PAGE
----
The French word for taxation

For those who are not so immersed in public economics, it is safe to say that most people agree Goverment (big G) should be as small and efficient as possible, subject to meeting the needs of its electorate. When it interferes with an otherwise unencumbered market, it should be for specific reasons: information asymmetry, externalities, etc. – poor price signalling, generally.

Along the way, Government should institute, as agent for the economy as a whole (now and future), policies that secure sustainable, stable long-run economic growth (increasing technological change, increasing labour productivity, increasing Efficiency with respect to the use of finite resources, etc.).

All of which serves to make this article in the International Herald Tribune very amusing:

Sarkozy proposes taxing new technology to finance the old

In a move that could profoundly reshape the media landscape in France, President Nicolas Sarkozy on Tuesday proposed banning commercials from public television and making up for some of the lost revenue with a first-of-its-kind tax on the Internet and mobile phones.

A government tax on Internet connections would be virtually without precedent and could be politically controversial, given that public policy experts say that Internet access drives a country’s economic growth and productivity.

In France, competition for Internet customers is intense, resulting in prices that are well below those of elsewhere, and an “infinitesimal” tax would presumably not discourage potential subscribers. The French pay an average of 37 percent less than the OECD average, or $36.70 a month as of October, compared to $49.36 for all 30 countries belonging to the group.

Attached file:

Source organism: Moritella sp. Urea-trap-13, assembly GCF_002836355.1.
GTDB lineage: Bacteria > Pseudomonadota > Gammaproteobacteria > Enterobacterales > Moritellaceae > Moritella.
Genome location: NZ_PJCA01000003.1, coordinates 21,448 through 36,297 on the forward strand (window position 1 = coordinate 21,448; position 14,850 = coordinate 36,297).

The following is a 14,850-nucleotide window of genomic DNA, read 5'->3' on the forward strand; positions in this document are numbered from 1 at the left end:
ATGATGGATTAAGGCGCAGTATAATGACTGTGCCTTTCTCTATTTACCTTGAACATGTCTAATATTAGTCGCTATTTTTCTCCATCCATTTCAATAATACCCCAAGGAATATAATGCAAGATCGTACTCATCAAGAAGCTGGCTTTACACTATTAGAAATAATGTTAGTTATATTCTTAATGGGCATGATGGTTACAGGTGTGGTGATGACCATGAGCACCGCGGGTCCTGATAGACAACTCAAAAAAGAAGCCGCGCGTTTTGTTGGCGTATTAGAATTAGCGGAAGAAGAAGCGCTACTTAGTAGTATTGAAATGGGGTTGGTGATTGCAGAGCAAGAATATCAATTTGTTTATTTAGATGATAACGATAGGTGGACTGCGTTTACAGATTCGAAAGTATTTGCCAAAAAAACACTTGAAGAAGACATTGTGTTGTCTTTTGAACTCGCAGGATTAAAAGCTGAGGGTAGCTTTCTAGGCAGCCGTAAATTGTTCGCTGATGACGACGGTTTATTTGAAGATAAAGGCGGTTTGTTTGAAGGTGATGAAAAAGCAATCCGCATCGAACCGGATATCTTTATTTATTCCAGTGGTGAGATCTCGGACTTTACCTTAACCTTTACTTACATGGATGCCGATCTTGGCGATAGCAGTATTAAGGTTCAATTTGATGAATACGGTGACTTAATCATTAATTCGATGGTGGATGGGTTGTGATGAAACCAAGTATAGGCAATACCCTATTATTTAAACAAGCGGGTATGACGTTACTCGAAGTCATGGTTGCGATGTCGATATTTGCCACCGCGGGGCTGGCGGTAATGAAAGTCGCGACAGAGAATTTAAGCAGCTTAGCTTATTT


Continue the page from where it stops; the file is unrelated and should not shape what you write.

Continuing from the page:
The share of residents with fast Internet connections in France is also slightly higher than elsewhere – 22.5 subscribers per 100 inhabitants, compared to 18.8 for the OECD as a whole.

But policy experts mostly advise making the Internet cheaper and not weighing down its growth with extra charges. The U.S. Congress last year extended a federal moratorium on Internet taxes for the next seven years.

While it is far from widespread, there are a few other examples of government levies on new technologies or communications to help older ones. In Europe, many countries tax blank storage media like CDs and devote that money to support music. Turkey and South Korea have also used telecommunications taxes to raise money for other industries.

Sarkozy’s proposal was part of a dense salvo of measures fired off in a New Year’s speech aimed at redirecting the focus from his Hollywood-style love affair with the Italian singer Carla Bruni to his vision for France.

In the 45-minute speech, Sarkozy declared the death of the 35-hour week, suggested that large companies may have to double or triple the part of their profit they are obliged to share with employees and vowed to replace gross domestic product with a more holistic indicator of economic welfare that he has commissioned from two Nobel laureates in economics, Amarthya Sen and Joseph Stiglitz. He also said that he would put a state bank in charge of defending French industry against sovereign wealth funds and other financial predators.

They had it at the title, really. Taxing new technologies – that are popular – in order to bolster old technologies – that are not – is not a great way to go about things. It’s a good way to raise money: demand for internet access is going to be fairly inelastic, at least for the people using it. Getting that ratio reversed would make a lot more sense, though, and a tax won’t contribute at all to Middle France’s willingness to embark on new technology.

The tax on blank media is also a poor comparison: blank CDs are almost guaranteed to be used to copy protected music/film. The internet? Not so much. I don’t like that sort of equivalency (and I’m welcome to start my own newspaper, I know).

The two things that are most interesting, yet received the least attention in the article, are this apparent “GDP plus” measure of well-being and welfare, which will be very interesting to observe, as well as the plan to set up a defense against predatory behaviour by Sovereign Wealth Funds. The latter is a little paranoid, I think, but then France is fairly high on the list of xenophobic economies.

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